Thomas Cook, which employs 22,000 staff including about 9,000 in the UK, is battling to secure the terms of a complex refinancing agreement to stop Britain’s oldest travel agent from going under.
The 178-year-old travel agent with thousands of staff in 16 countries is attempting an urgent £900 milion restructure.
The firm, founded in 1841, is attempting a last-ditch fire-sale in a bid to stave off collapse and avert the biggest-ever peacetime repatriation of British citizens.
The travel giant which has blamed over £1.6 billion debt, as well external difficulties such as Brexit and instability in Turkey could go into administration as early as this weekend.
180,000 stranded tourists
If that happened as many as 180,000 tourists could be left stranded abroad.
The taxpayer would be left with a huge £600 million to bring home 180,000 stranded customers, industry experts estimate. That would be ten times the cost when Monarch went under.
Which has led to calls to help save the travel giant with the lesser – but no less eye-watering sum of £200 million for the rescue package to go ahead.
Thomas Cook package holidays are protected by ATOL, which means customers would be flown home and refunded any cancelled holidays for free.
However many travelers who have only bought flights from Thomas Cook would not be protected by the ATOL scheme.
The firm is reeling from £1.6billion of debt, dating back to its takeover of MyTravel in 2007. It has to sell three million holidays a year just to cover the interest.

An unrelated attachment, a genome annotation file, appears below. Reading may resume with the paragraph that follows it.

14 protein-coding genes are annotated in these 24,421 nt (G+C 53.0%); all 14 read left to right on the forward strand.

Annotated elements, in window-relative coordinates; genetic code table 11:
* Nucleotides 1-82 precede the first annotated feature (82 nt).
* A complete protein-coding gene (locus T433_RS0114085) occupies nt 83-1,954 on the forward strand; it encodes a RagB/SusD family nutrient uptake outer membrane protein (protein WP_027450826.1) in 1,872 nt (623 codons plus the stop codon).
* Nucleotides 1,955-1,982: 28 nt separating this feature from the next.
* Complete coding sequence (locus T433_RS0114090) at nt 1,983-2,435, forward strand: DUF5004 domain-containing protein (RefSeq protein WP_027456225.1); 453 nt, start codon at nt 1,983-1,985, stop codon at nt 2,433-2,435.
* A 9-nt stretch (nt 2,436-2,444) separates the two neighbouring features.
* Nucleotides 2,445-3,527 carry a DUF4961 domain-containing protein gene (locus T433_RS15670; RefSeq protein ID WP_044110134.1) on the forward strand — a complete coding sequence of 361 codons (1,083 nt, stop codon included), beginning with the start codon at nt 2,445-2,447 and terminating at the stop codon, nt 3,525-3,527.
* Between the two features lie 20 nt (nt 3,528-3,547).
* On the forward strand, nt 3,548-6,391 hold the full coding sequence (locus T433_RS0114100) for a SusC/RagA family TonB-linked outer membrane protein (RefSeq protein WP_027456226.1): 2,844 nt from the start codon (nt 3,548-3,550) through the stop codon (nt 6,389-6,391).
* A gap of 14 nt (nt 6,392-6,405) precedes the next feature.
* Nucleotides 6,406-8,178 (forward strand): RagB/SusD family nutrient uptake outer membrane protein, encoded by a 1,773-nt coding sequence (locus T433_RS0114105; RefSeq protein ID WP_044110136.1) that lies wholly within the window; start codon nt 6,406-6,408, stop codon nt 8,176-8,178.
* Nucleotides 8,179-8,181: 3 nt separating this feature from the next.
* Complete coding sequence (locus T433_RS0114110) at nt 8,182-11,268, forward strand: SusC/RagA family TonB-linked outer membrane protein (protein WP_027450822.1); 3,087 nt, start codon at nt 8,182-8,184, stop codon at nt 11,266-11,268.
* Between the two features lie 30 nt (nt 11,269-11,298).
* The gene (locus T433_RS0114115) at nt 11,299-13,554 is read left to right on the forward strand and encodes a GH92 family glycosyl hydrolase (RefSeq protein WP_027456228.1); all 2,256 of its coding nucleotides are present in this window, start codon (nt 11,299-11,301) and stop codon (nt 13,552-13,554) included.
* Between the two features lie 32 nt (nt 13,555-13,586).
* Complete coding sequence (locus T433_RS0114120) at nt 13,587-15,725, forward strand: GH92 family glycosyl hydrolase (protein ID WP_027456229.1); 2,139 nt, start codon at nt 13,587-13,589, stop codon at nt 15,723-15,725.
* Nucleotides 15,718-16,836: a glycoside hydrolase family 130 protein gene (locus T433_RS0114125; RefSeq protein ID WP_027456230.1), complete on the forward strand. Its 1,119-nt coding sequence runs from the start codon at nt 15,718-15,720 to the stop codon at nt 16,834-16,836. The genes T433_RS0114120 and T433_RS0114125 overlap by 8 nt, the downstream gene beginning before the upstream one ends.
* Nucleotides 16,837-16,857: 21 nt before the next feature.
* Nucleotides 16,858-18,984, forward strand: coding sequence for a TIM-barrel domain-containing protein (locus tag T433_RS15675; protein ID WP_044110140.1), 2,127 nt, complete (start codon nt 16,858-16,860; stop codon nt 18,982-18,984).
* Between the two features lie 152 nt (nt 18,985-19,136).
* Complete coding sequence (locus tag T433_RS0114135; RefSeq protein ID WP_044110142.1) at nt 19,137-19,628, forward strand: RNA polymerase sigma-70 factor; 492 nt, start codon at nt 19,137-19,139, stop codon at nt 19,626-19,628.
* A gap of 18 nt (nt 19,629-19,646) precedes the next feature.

Other factors are the big shift in people arranging holidays themselves online and Brits avoiding booking holidays due to concerns over Brexit.
A rescue deal with Thomas Cook’s largest shareholder Chinese company Fosun and a group of hedge funds which owned its bonds was announced in July.
Banks demand an extra £200 million
But RBS and other banks who have are lending money to the travel giant are demanding an extra £200 million be pumped into the rescue package, the Daily Mail reports.
The company said it is in talks with stakeholders, including leading shareholder Chinese firm Fosun, to bridge the funding gap to stave off entering administration.
In an update to the market, it said the fundraiser is expected to significantly dilute existing shareholders’ stakes in the firm, with “significant risk of no recovery”.
Thomas Cook said the £200 million needed would be a “seasonal standby facility”, on top of £900 million it had already raised from Fosun and its lenders.
The travel firm has suffered recently as a result of mounting debts, reporting a £1.2 billion net debt in its half-year results in May.
It has also been hit hard by an influx of online competitors which has resulted in oversupply, forcing tour operators to cut prices.
“Britain’s biggest peacetime repatriation”.
The 178-year-old firm could go bust by Sunday, company insiders have allegedly told the Daily Mail.
The paper also said that government officials have drawn up plans for what would be “Britain’s biggest peacetime repatriation”.
Known as Operation Matterhorn, it has been put together by the Department for Transport and the Civil Aviation Authority, the paper said.
A Department for Transport spokeswoman said: “We do not speculate on the financial situation of individual businesses.”
In the High Court last month, barrister Tom Smith QC, who led Thomas Cook’s legal team, told Mr Justice Norris that the Thomas Cook group had a “net debt position” of around £1.25 billion.
He said a planned deal with Chinese tourism group Fosun would involve an injection of £900 million of “new money”.
Mr Smith said Thomas Cook had suffered because of a “general economic downturn”, declining consumer confidence, increased competition from lower cost rivals, the effects of a heatwave in 2018, “environmental concerns” and the weak performance of sterling.